It Is a Job and a Calling. It Is Not Your Life

Some of the most polarizing messages delivered in the United States over the past 20 years have been delivered in the name of God.  How did we get where we are today, when Franklin Graham, Jerry Falwell, Jr.  and a plethora of others can spew the kind of incendiary rhetoric that divides a nation.

While there are a host of reasons we have arrived at this moment in history, I believe one of the biggest problems among our current religious leaders is their lack of ability to differentiate themselves from their work.

Murray Bowen, the founder of Family Systems Theory, identified eight areas in which humans function in family or family-like environments.  Edwin Friedman in Generation to Generation-Family Process in Church and Synagogue, shows how these play out in the life of a religious community.

One of the most important elements of Family Systems Theory is the concept of Differentiation of Self, which is our ability to look at a situation with some level of objectivity and separate our feelings from our thoughts.  We usually begin the differentiation process from our family of origin when we are in our teens, and often do not finish it until we are well into our 40s or even 50s.  Differentiating yourself from your family of origin does not happen overnight.  But it is critical to reaching our potential on life’s journey.

However, it is not just differentiation from our family of origin that is important.  We also must differentiate from our work. If we don’t, there is a fair chance we will eventually go off the rails.  What are some of the signs of an undifferentiated religious leader?

A pastor or religious leader who finds his or her primary identity through their position in their church or ministry is not differentiated.  That individual would be well advised to learn that their position in the church is a job and a calling.  It is not their life.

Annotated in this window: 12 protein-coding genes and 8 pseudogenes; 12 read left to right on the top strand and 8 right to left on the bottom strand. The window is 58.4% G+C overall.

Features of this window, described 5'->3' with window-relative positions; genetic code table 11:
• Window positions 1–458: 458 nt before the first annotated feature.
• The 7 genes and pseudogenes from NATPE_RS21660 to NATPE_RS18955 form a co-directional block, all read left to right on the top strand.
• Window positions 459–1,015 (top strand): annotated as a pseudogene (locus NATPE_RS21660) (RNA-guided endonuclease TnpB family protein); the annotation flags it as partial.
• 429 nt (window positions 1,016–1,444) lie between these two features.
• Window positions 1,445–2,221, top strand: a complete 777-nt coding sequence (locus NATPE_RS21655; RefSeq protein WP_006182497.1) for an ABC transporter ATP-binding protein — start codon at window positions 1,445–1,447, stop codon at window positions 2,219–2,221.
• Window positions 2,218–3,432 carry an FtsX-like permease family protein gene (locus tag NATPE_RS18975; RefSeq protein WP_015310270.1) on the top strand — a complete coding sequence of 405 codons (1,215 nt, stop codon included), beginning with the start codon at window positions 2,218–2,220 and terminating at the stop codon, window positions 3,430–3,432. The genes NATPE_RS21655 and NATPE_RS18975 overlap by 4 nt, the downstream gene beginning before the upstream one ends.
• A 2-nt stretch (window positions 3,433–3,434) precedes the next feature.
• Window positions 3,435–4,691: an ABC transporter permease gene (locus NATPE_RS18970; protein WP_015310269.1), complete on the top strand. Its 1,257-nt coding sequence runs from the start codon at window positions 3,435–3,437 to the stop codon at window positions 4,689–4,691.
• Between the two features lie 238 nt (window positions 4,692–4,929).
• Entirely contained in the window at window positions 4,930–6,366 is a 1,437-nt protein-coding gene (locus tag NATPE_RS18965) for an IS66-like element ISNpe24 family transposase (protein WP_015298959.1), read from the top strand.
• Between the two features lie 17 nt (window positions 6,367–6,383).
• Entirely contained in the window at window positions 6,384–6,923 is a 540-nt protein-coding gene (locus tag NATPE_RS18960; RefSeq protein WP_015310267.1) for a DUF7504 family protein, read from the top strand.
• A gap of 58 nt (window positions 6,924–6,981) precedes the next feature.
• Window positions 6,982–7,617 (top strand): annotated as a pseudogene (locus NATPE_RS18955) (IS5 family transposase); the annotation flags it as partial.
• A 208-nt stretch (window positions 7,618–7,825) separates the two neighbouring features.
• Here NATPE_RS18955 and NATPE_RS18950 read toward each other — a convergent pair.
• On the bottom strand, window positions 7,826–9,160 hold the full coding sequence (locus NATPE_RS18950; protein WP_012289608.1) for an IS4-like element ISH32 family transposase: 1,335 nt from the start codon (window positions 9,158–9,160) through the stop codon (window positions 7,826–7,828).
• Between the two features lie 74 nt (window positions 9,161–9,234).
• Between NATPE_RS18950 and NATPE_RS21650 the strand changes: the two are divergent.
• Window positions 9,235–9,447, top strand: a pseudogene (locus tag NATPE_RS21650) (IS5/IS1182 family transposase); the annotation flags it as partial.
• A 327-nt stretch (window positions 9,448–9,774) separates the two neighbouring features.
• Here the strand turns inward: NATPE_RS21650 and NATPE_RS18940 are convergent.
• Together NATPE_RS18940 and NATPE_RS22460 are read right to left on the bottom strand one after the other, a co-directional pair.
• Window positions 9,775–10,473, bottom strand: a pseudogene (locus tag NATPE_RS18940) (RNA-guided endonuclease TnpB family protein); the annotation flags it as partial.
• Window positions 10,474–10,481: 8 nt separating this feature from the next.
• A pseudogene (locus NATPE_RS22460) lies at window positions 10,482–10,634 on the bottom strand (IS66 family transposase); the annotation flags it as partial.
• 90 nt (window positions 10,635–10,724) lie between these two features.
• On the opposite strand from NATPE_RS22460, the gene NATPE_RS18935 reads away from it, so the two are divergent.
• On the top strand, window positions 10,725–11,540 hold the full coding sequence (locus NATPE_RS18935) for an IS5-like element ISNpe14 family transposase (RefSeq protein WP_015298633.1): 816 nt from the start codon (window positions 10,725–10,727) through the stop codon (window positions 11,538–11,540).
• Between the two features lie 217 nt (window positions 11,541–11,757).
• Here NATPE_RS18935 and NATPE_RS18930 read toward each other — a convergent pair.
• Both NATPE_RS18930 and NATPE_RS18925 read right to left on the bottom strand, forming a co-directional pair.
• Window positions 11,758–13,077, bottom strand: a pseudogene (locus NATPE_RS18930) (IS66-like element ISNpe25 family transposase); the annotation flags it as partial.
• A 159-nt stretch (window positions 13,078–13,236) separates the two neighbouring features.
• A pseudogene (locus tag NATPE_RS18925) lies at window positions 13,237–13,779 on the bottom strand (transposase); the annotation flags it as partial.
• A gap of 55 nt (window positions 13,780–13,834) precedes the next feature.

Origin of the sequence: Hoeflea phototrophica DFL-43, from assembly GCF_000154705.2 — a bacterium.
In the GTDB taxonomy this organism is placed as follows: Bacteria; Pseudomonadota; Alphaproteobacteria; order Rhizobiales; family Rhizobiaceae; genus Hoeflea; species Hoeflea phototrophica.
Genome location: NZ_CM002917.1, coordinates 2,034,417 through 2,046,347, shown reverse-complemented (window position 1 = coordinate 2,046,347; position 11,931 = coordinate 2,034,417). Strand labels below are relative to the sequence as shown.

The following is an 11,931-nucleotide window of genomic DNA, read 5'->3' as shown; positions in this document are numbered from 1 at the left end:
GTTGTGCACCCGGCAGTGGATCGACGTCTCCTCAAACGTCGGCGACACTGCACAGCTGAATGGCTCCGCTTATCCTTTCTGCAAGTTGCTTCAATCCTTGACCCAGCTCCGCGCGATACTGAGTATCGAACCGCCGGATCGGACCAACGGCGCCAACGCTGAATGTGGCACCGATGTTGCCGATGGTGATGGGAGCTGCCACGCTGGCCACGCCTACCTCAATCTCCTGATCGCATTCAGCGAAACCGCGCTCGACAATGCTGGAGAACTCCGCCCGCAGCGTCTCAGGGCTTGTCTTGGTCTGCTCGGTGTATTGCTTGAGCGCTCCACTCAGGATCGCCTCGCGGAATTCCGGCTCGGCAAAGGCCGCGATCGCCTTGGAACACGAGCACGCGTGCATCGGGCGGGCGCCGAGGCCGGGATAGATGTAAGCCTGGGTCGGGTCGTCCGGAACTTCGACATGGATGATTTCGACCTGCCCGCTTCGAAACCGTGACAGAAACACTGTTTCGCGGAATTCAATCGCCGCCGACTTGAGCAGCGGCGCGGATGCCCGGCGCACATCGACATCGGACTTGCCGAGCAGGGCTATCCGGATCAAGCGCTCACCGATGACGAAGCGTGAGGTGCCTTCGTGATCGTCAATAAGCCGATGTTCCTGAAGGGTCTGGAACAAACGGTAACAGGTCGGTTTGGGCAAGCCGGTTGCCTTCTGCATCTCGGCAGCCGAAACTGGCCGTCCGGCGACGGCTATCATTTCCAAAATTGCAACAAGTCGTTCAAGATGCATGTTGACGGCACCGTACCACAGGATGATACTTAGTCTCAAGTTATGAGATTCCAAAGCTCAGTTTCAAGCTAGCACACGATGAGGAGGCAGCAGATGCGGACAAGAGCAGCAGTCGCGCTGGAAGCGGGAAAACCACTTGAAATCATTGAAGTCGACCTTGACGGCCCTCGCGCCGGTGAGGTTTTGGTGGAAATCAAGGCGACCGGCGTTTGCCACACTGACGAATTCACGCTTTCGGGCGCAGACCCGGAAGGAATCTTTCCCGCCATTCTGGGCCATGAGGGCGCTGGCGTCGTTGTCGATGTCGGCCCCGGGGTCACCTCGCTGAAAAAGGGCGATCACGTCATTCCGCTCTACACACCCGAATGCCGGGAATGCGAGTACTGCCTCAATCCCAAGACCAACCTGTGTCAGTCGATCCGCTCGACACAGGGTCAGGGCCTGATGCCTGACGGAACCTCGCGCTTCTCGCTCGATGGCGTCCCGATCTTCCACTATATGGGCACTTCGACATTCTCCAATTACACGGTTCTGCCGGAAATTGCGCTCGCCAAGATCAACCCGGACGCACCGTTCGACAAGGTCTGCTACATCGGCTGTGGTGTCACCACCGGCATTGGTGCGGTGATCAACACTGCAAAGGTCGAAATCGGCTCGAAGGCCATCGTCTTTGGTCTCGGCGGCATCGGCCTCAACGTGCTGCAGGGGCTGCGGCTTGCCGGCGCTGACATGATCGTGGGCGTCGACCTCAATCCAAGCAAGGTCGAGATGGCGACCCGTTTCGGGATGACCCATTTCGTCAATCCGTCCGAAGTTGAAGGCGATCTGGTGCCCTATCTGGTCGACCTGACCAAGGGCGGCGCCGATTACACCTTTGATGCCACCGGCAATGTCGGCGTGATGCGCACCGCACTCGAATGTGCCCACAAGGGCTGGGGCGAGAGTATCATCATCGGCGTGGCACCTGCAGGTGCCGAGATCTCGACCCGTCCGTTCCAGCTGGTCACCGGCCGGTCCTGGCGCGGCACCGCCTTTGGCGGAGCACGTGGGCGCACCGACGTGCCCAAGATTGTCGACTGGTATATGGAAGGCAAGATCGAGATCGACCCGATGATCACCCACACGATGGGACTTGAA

Religious leaders with a lot of charisma are more likely to be undifferentiated.  Their ability to charm others extends to an ability to deceive themselves.  This lack of honesty causes them to exert too much control of their environment. Therefore, success of the church or ministry tends to end when the charismatic leader departs, because they have created loyalty to themselves, not to the church.

Lead pastors who hire a lot of family are rarely differentiated.  Hiring family for leadership positions is a sign the leader does not differentiate between work and family.  The person often exercises the same level of control in their families that they exercise in their churches.

If you haven’t noticed, a lot of megachurch lead pastors hire their own sons or sons-in-law to serve as the second teaching pastor and heir apparent at their church. This is particularly true of founding pastors.  Those outside the church think, “Surely not!  How can a system that large be run like a family corporation?”  But it happens all the time.

My son and I are both pastors.  I had several opportunities to serve as the lead pastor of a megachurch, but in those days my son was a schoolteacher, not a pastor.  Had he been preaching, and had I taken one of those jobs, I imagine I would have been tempted to hire him as my preaching associate.  I mean, he is a great preacher and all. Hopefully, someone, ideally me, or my son or the church leadership, would have derailed that notion before it was seriously considered.